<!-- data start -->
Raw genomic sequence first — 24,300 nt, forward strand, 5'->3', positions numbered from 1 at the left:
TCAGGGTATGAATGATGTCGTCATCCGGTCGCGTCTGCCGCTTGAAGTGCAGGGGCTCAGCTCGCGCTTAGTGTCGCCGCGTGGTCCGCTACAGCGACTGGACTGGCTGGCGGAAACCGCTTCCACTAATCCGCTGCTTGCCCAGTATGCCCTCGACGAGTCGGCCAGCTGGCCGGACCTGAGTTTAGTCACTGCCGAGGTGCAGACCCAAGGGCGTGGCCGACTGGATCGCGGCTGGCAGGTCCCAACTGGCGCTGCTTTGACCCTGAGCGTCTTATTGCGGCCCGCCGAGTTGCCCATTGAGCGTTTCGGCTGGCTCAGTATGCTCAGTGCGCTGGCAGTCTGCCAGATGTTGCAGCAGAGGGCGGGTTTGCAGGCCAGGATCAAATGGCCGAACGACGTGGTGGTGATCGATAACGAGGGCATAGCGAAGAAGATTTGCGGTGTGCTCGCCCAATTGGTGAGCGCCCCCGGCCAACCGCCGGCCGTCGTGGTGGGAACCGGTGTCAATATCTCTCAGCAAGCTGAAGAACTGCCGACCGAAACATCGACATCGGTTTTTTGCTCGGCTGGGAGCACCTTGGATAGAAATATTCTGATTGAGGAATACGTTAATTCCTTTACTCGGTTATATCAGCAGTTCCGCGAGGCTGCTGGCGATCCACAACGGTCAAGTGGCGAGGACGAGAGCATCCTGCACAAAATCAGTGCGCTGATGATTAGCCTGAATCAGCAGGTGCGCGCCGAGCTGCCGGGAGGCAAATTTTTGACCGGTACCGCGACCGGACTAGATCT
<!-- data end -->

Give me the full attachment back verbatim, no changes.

Raw genomic sequence first — 24,300 nt, forward strand, 5'->3', positions numbered from 1 at the left:
TCAGGGTATGAATGATGTCGTCATCCGGTCGCGTCTGCCGCTTGAAGTGCAGGGGCTCAGCTCGCGCTTAGTGTCGCCGCGTGGTCCGCTACAGCGACTGGACTGGCTGGCGGAAACCGCTTCCACTAATCCGCTGCTTGCCCAGTATGCCCTCGACGAGTCGGCCAGCTGGCCGGACCTGAGTTTAGTCACTGCCGAGGTGCAGACCCAAGGGCGTGGCCGACTGGATCGCGGCTGGCAGGTCCCAACTGGCGCTGCTTTGACCCTGAGCGTCTTATTGCGGCCCGCCGAGTTGCCCATTGAGCGTTTCGGCTGGCTCAGTATGCTCAGTGCGCTGGCAGTCTGCCAGATGTTGCAGCAGAGGGCGGGTTTGCAGGCCAGGATCAAATGGCCGAACGACGTGGTGGTGATCGATAACGAGGGCATAGCGAAGAAGATTTGCGGTGTGCTCGCCCAATTGGTGAGCGCCCCCGGCCAACCGCCGGCCGTCGTGGTGGGAACCGGTGTCAATATCTCTCAGCAAGCTGAAGAACTGCCGACCGAAACATCGACATCGGTTTTTTGCTCGGCTGGGAGCACCTTGGATAGAAATATTCTGATTGAGGAATACGTTAATTCCTTTACTCGGTTATATCAGCAGTTCCGCGAGGCTGCTGGCGATCCACAACGGTCAAGTGGCGAGGACGAGAGCATCCTGCACAAAATCAGTGCGCTGATGATTAGCCTGAATCAGCAGGTGCGCGCCGAGCTGCCGGGAGGCAAATTTTTGACCGGTACCGCGACCGGACTAGATCT